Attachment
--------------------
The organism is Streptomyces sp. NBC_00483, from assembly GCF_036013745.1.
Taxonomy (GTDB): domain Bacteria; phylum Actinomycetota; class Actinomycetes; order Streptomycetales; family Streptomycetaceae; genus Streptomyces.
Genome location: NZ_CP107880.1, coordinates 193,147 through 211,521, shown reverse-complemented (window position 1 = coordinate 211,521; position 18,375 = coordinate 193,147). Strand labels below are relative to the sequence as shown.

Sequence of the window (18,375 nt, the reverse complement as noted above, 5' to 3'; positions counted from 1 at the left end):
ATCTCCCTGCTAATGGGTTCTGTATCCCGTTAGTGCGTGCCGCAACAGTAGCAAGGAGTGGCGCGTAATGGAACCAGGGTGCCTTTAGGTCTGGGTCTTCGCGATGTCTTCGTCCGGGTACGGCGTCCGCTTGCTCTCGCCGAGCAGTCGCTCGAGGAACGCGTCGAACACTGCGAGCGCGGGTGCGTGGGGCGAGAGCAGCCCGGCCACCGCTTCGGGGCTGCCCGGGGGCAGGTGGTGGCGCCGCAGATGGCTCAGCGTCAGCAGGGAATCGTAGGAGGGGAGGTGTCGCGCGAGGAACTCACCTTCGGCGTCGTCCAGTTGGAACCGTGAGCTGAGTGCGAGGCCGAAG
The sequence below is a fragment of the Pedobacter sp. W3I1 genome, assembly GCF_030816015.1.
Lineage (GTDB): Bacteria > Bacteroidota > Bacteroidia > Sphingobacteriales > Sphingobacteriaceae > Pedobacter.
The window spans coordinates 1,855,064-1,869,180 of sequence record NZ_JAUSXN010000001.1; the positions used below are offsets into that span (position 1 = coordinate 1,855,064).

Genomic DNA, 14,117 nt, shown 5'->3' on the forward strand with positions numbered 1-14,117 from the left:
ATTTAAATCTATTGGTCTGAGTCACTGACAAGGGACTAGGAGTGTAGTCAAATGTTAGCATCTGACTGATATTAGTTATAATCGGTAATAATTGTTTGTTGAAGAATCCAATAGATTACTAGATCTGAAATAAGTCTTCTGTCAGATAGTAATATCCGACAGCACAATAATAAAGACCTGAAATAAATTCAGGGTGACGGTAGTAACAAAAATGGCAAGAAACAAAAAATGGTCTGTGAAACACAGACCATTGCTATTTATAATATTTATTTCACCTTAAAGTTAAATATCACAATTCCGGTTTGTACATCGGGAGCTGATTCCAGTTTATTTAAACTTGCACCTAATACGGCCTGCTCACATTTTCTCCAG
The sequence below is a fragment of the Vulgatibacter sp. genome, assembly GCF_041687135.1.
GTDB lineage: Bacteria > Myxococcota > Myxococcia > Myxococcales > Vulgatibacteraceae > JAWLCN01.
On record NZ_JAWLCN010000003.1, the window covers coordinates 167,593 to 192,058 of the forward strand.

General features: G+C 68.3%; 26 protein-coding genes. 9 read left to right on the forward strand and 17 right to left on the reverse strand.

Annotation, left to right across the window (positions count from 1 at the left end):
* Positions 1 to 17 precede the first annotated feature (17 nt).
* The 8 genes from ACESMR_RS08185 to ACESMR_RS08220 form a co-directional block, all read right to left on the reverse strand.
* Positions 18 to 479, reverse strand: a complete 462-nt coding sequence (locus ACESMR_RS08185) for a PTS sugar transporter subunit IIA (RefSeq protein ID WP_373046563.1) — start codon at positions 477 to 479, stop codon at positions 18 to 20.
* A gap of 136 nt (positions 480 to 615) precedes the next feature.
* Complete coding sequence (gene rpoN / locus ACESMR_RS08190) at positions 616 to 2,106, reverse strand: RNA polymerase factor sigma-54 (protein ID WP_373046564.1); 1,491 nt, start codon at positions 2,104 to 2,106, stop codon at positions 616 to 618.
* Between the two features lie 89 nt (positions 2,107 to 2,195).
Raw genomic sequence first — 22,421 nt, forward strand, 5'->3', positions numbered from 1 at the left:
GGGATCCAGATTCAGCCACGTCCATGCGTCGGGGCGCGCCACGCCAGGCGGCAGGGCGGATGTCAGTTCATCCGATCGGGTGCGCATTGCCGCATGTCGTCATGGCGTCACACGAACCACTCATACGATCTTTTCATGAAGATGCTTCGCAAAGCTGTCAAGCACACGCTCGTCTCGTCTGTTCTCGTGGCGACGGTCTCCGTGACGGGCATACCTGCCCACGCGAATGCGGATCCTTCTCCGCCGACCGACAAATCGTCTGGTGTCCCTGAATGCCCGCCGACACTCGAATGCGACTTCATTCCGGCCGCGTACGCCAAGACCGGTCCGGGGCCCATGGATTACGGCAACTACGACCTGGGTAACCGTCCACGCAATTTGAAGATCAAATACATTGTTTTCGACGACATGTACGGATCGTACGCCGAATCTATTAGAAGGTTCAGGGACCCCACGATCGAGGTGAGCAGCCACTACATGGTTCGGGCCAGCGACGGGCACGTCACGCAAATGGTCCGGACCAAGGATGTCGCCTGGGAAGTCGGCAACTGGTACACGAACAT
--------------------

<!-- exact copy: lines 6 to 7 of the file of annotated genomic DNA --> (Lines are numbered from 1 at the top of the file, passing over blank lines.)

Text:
The sequence below is a fragment of the Pedobacter sp. W3I1 genome, assembly GCF_030816015.1.
Lineage (GTDB): Bacteria > Bacteroidota > Bacteroidia > Sphingobacteriales > Sphingobacteriaceae > Pedobacter.